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Brazil’s first Olympic bid, first Olympian matters of debate

Christ the Redeemer

RIO DE JANEIRO, BRAZIL - CIRCA 1930: The Statue of Christ the Redeemer on Corcovado Mountain, near the port of Rio de Janeiro, Brazil, circa 1930. (Photo by Keystone-France/Gamma-Keystine via Getty Images)

Gamma-Keystone via Getty Images

Rio de Janeiro will host the first Olympics in South America in August, but it first applied to be an Olympic host city candidate at least 89 years ago.

Brazil was one of eight nations that applied to host the 1936 Games ahead of a 1927 International Olympic Committee session, four years ahead of the host city vote, according to minutes from that session provided by the IOC’s Olympic Studies Centre.

The minutes, written in French, show eight applications:

Alexandria (Egypt) Barcelona (Spain) Berlin (Germany) Budapest (Hungary) Helsinki (Finland) Lausanne (Switzerland) Milan or Rome (Italy) Rio de Janeiro (Brazil)

By 1931, IOC files show that 12 cities had officially applied to host the 1936 Olympics, but Rio de Janeiro was no longer part of the field:

Alexandria Barcelona Berlin Budapest Buenos Aires (Argentina) Cologne (Germany) Dublin (Ireland) Frankfurt (Germany) Helsinki Lausanne Nuremberg (Germany) Rome

“There is no further mention of [the Rio 1936 bid] or of a withdrawal in the minutes of subsequent years (until 1931 when the host city was elected),” the IOC Olympic Studies Centre said in an email.

In 1931, Berlin was voted to host the 1936 Olympics, with 43 votes. Barcelona is the only other city listed to have received votes (16).

Eight cities received zero votes, with Lausanne withdrawing during bidding. Budapest and Rome also withdrew, but the cities were still listed on the final election results.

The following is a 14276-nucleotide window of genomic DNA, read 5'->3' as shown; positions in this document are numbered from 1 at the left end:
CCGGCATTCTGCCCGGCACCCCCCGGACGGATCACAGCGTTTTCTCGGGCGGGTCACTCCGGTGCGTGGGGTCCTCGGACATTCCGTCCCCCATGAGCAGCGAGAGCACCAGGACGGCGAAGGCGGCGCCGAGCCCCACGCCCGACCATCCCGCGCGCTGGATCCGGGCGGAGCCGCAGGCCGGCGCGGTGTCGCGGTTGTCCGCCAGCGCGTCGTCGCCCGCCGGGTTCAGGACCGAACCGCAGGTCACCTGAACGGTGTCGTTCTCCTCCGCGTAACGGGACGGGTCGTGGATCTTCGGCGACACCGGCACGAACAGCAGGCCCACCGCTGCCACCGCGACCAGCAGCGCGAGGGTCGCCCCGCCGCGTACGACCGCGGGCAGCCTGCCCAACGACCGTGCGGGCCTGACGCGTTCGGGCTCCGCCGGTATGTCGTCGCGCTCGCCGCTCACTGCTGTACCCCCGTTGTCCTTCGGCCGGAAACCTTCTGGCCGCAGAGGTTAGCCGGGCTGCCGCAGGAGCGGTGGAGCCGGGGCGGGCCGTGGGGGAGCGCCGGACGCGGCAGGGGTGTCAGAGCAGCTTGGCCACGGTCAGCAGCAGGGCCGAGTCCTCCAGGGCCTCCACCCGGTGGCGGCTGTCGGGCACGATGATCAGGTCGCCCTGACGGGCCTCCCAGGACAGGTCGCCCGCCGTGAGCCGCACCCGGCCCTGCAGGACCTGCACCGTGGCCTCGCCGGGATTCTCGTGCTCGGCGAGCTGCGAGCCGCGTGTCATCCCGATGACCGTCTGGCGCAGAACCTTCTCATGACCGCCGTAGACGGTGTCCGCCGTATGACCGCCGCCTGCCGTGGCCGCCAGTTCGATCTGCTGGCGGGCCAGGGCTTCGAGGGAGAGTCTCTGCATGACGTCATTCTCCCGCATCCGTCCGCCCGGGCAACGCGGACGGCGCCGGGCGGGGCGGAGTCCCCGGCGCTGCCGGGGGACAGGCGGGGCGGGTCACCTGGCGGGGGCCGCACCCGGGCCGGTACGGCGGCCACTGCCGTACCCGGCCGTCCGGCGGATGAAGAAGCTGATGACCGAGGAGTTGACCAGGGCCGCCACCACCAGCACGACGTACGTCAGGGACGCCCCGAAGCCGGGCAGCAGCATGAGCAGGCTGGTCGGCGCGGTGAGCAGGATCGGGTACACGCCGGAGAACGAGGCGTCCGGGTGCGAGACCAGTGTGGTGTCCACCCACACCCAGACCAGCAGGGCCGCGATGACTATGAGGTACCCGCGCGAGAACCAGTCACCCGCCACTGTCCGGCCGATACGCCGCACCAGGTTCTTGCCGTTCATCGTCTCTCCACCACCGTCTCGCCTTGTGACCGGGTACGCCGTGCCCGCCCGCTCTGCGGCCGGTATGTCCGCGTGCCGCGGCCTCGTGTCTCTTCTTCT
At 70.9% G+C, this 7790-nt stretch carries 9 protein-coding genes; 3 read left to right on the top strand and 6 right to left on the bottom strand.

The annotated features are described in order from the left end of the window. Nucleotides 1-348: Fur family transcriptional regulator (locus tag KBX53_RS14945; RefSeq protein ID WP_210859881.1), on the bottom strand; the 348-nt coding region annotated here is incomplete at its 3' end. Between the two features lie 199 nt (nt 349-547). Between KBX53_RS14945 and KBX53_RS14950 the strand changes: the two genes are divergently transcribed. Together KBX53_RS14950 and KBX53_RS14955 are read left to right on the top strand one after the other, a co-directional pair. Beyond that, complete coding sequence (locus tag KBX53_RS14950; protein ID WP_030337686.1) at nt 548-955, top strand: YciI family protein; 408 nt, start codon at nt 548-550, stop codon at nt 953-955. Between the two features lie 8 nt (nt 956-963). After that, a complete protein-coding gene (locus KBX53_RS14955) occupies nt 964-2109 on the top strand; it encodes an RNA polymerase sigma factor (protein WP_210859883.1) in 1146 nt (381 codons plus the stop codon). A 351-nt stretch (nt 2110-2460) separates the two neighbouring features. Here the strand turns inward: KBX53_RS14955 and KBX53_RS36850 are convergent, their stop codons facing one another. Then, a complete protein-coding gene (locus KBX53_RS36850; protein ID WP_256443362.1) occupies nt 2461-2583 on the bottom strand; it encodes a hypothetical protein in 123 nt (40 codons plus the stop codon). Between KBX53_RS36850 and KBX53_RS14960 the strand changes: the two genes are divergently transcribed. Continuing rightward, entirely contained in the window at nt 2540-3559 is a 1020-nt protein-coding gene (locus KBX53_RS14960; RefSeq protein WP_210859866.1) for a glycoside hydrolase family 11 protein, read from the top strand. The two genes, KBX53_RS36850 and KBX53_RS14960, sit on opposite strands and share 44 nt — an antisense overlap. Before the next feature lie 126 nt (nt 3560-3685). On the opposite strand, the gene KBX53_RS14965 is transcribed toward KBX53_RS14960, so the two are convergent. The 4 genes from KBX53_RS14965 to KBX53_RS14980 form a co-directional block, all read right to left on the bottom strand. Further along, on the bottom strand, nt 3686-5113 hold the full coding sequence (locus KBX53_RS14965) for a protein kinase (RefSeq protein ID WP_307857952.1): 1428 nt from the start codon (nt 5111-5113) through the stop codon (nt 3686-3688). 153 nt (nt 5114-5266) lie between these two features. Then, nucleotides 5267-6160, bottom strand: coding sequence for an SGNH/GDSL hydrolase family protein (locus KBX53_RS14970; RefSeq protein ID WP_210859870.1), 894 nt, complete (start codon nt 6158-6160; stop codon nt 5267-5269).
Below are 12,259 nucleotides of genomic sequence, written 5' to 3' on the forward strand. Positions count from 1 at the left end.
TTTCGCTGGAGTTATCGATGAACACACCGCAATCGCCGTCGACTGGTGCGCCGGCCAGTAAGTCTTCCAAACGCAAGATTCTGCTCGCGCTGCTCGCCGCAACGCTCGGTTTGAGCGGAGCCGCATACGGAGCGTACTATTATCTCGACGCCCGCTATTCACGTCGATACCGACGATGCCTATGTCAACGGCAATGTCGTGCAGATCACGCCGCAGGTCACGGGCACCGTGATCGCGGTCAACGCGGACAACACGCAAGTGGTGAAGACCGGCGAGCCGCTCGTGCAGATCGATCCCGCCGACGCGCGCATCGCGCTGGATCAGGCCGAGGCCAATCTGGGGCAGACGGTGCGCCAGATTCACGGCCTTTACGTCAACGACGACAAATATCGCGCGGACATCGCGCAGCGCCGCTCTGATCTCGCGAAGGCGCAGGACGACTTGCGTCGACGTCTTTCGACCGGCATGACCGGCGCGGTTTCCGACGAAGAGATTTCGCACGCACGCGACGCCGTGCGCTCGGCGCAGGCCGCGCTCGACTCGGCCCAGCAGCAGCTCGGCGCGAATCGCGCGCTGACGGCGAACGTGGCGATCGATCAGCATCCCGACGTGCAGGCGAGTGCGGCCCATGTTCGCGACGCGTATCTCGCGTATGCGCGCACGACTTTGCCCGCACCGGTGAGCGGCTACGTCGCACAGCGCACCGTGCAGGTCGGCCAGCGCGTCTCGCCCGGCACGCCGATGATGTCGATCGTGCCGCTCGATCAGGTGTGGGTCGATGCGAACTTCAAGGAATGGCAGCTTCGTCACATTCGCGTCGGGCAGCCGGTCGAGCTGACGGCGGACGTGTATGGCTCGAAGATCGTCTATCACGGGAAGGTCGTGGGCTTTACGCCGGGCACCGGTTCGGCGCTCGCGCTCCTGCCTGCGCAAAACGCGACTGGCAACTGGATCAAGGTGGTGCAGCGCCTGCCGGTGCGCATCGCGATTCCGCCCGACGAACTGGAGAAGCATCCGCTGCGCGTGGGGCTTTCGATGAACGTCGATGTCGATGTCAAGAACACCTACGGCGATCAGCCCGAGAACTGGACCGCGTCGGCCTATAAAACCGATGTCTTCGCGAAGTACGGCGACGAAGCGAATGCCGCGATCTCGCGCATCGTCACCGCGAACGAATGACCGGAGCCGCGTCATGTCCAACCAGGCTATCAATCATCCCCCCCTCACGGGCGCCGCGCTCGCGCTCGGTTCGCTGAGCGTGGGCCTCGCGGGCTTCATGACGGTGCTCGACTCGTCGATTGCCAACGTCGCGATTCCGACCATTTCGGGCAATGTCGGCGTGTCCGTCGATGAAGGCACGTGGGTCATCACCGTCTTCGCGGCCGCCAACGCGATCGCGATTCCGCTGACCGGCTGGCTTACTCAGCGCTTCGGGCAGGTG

Brazil’s Olympic Committee and the Rio 2016 Olympic Organizing Committee, like the IOC, had no further information on Rio’s 1936 bid. The Brazil Olympic Committee, created in 1914 and recognized by the IOC in 1935, said it wasn’t involved in the bid.

Dr. Lamartine P. DaCosta, a Brazilian Olympic sports expert and professor at the State University of Rio de Janeiro, believed the short-lived Rio 1936 bid may have been spurred by geopolitical reasons.

After World War I, the IOC campaigned to spread the Olympic Movement beyond Europe and North America. Brazil, which had its first IOC member in 1913, sent its first delegation to the Olympics at Antwerp 1920.

However, Olympic historians list 1900 Olympic sprinter Adolphe Klingelhoeffer, born and raised in Paris by Brazilian parents, as a Brazilian national during those Games and a citizen until at least the 1940s.

Klingelhoeffer may be the first Brazilian to compete in the Olympics, but he is not recognized as such by the Brazil Olympic Committee, which cited a book that listed Klingelhoeffer as French at the 1900 Olympics. There were no formal national teams at the Paris 1900 Games.

“Officially, we can’t confirm him as a Brazilian athlete,” the Brazil Olympic Committee said in an email. “First, because there was no National Olympic Committee of Brazil at this time. Also, we have checked the official report of 1900 Olympic Games and there is no reference on Adolf Klingelhoeffer participation in Brazilian delegation.”

In 1922, Rio de Janeiro did host an international multi-sport event, the Latin American Games, in the nation’s centennial year.

Argentina, Brazil, Chile, Paraguay and Uruguay sent athletes to the Games, which might as well have been called the South American Games, according to Dr. Cesar R. Torres, a SUNY-Brockport professor with an expertise in early Latin American Olympic sport involvement.

Torres wrote in his 2012 book, “Jogos Olímpicos Latino-Americanos Rio de Janeiro 1922,” that the Latin American Games had the blessing of the IOC.

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Rio 1936

Courtesy IOC